LEARNING FROM THE PENDEMIC: Community health centers adapt to new challenges in the aftermath of COVID-19.

AuthorJohnson, Sharon

Nearly three years into the COVID-19 pandemic, the United States is still reeling, with multiple variants of the virus having caused more than one million deaths. Up to twenty-three million Americans may be battling the symptoms of long COVID, including chronic fatigue, brain fog, and shortness of breath, leaving an estimated one million of them unable to work, according to the U.S. Government Accountability Office.

Mental health has also been affected on a mass scale, with surveys indicating an increase in anxiety, depression, and alcohol consumption across the U.S. population, as well as difficulty sleeping and eating.

The effect of all of this on low-income communities and communities of color is particularly severe. In 2021, Black and Latinx people experienced a 2.9-and three-year decline in life expectancy, respectively, largely due to COVID-19 deaths, according to the Brookings Institution. That is 2.5 times the decline for white people during the same period. In addition to hypertension, diabetes, and other chronic health conditions that often go untreated, poor Americans also face higher incidences of eviction, food insecurity, and other socioeconomic problems that can lead to illness.

Fortunately, a powerful ally exists in the 1,400 community health centers around the United States, which have served as a medical safety net since their founding during the civil rights movement of the 1960s. These nonprofit health centers provide care to patients regardless of their ability to pay. About 20 percent of patients who use their services are uninsured, and 59 percent receive health insurance through Medicaid or other government programs. Ninety percent of these patients are considered low income.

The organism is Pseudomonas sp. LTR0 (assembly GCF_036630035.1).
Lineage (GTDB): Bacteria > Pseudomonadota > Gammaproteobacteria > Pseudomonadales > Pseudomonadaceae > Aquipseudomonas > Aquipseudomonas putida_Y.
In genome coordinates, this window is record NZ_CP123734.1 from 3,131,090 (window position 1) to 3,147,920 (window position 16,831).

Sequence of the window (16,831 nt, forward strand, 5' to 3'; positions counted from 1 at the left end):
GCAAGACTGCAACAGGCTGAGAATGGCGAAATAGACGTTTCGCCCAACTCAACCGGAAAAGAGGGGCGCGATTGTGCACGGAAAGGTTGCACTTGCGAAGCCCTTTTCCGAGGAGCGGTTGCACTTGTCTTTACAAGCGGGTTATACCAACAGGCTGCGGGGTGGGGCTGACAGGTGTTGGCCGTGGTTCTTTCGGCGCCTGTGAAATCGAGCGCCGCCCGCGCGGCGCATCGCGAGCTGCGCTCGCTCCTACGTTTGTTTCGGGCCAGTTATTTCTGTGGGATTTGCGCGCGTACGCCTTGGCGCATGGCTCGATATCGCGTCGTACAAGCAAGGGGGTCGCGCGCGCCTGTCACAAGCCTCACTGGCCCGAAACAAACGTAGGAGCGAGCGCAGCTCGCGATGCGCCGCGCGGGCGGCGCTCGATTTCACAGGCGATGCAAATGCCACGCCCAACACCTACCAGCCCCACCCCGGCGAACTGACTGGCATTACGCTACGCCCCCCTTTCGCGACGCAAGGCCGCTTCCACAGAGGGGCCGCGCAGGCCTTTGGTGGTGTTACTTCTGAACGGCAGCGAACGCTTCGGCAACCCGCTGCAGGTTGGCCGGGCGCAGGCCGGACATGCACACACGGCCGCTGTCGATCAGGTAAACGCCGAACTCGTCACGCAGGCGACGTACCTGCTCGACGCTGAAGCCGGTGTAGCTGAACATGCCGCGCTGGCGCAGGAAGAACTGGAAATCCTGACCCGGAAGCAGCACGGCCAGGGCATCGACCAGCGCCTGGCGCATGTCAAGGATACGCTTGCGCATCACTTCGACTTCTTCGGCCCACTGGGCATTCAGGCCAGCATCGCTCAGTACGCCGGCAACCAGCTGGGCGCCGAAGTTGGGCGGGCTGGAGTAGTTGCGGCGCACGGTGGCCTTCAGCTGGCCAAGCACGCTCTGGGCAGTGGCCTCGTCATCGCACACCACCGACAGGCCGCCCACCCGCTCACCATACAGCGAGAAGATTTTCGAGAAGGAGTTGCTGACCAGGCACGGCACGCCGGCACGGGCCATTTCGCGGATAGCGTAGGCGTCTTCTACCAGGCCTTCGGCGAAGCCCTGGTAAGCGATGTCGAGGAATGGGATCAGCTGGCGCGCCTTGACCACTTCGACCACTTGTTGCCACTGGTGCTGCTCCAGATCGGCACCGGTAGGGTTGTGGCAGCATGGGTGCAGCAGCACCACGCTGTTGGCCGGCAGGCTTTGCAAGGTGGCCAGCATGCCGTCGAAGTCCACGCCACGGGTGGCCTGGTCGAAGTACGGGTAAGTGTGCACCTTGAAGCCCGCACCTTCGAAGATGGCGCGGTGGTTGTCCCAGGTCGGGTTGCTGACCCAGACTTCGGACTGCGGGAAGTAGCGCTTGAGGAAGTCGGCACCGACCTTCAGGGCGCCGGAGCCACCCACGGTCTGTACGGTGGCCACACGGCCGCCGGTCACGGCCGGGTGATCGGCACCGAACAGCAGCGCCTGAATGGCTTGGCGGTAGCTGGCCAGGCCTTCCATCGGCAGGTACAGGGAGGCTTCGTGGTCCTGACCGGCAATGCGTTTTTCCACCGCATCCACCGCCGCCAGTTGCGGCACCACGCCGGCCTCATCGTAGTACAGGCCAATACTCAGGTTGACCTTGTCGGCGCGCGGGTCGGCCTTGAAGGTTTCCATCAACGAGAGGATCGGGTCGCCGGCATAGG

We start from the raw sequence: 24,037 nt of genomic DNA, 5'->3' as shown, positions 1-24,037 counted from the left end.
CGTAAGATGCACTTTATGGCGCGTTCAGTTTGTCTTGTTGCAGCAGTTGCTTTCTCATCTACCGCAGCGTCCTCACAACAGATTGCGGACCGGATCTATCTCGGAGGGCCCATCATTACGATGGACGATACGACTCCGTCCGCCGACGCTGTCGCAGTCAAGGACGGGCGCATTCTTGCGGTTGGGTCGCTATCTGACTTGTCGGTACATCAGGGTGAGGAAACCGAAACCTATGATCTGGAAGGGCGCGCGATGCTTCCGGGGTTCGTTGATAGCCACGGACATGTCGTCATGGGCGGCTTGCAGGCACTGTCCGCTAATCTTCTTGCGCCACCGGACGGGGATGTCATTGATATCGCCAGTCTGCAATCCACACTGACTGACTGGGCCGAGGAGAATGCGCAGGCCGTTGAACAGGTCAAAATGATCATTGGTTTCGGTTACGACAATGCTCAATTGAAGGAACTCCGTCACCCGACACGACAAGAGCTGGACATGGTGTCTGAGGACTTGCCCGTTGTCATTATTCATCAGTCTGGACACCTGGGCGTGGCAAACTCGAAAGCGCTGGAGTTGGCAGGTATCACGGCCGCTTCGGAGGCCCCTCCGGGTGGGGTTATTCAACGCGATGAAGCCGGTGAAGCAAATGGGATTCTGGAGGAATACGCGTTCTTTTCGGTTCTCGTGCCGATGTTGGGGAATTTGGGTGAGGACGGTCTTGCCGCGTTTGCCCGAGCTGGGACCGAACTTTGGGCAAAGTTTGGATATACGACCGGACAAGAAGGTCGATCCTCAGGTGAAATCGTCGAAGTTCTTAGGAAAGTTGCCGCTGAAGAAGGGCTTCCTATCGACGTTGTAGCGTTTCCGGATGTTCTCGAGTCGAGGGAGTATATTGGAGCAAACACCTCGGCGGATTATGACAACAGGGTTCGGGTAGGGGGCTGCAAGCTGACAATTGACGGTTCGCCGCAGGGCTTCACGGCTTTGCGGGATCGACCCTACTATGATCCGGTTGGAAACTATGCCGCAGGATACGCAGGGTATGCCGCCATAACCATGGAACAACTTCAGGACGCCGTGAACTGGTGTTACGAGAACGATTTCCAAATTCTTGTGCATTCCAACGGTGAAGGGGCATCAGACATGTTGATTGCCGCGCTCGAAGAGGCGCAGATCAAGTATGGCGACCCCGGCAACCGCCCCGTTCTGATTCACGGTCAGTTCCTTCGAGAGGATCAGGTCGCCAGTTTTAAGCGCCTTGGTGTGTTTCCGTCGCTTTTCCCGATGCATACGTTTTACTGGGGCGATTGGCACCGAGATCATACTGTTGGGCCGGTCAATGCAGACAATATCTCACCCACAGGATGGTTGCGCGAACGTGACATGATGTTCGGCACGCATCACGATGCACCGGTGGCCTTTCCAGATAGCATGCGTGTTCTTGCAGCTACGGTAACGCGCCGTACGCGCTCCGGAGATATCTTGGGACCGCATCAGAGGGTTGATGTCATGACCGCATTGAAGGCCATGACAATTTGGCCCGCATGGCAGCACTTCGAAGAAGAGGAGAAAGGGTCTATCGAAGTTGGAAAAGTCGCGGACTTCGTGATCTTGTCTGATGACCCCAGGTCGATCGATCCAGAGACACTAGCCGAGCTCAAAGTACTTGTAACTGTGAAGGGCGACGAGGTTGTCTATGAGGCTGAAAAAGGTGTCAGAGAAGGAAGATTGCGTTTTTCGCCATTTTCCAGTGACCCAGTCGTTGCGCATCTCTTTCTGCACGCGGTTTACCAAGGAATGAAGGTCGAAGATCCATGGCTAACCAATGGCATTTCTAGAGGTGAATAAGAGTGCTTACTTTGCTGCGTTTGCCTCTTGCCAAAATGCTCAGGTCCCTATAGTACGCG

In 2021, community health centers provided care for more than thirty million Americans at 14,000 locations across the country, according to the National Association of Community Health Centers (NACHC), an advocacy organization founded in 1971. That was a record number which included one in five rural Americans.

The centers were also at the forefront of a national movement to vaccinate people disproportionately affected by the pandemic, such as essential workers, agricultural and migrant workers, public housing residents, the elderly, and people experiencing homelessness. To date, 72 percent of the 22.2 million vaccinations provided by the centers were administered to people of color.

"Our medical model emphasizes the importance of looking beyond the walls of our centers to provide primary health care, dentistry, behavioral health, and other services, as well as socioeconomic support to people who live in the shadows," Ron Yee, chief medical officer at NACHC, tells The Progressive.

"From day one of the pandemic, we used this model to attack the virus on every front," Yee...

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